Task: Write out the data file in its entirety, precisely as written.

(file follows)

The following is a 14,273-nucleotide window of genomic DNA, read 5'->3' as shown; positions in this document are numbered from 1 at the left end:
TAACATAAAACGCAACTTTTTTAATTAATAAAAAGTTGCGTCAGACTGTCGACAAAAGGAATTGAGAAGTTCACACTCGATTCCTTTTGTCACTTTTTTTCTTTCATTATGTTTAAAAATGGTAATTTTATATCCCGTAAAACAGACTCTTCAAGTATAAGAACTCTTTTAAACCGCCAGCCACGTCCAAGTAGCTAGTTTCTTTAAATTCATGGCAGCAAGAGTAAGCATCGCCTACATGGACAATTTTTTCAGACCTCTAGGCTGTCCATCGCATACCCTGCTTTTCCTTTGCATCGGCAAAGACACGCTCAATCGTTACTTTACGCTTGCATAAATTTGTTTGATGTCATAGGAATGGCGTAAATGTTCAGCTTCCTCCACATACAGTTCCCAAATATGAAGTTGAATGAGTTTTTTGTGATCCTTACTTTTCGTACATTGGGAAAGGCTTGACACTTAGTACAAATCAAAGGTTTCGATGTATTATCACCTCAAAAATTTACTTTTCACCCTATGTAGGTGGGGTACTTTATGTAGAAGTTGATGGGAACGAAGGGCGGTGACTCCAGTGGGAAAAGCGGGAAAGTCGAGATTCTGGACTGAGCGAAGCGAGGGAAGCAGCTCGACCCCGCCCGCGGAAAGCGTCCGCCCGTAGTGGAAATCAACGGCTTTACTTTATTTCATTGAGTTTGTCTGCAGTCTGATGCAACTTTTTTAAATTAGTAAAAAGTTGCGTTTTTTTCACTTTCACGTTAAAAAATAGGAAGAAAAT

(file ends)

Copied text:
The following is a 14,273-nucleotide window of genomic DNA, read 5'->3' as shown; positions in this document are numbered from 1 at the left end:
TAACATAAAACGCAACTTTTTTAATTAATAAAAAGTTGCGTCAGACTGTCGACAAAAGGAATTGAGAAGTTCACACTCGATTCCTTTTGTCACTTTTTTTCTTTCATTATGTTTAAAAATGGTAATTTTATATCCCGTAAAACAGACTCTTCAAGTATAAGAACTCTTTTAAACCGCCAGCCACGTCCAAGTAGCTAGTTTCTTTAAATTCATGGCAGCAAGAGTAAGCATCGCCTACATGGACAATTTTTTCAGACCTCTAGGCTGTCCATCGCATACCCTGCTTTTCCTTTGCATCGGCAAAGACACGCTCAATCGTTACTTTACGCTTGCATAAATTTGTTTGATGTCATAGGAATGGCGTAAATGTTCAGCTTCCTCCACATACAGTTCCCAAATATGAAGTTGAATGAGTTTTTTGTGATCCTTACTTTTCGTACATTGGGAAAGGCTTGACACTTAGTACAAATCAAAGGTTTCGATGTATTATCACCTCAAAAATTTACTTTTCACCCTATGTAGGTGGGGTACTTTATGTAGAAGTTGATGGGAACGAAGGGCGGTGACTCCAGTGGGAAAAGCGGGAAAGTCGAGATTCTGGACTGAGCGAAGCGAGGGAAGCAGCTCGACCCCGCCCGCGGAAAGCGTCCGCCCGTAGTGGAAATCAACGGCTTTACTTTATTTCATTGAGTTTGTCTGCAGTCTGATGCAACTTTTTTAAATTAGTAAAAAGTTGCGTTTTTTTCACTTTCACGTTAAAAAATAGGAAGAAAAT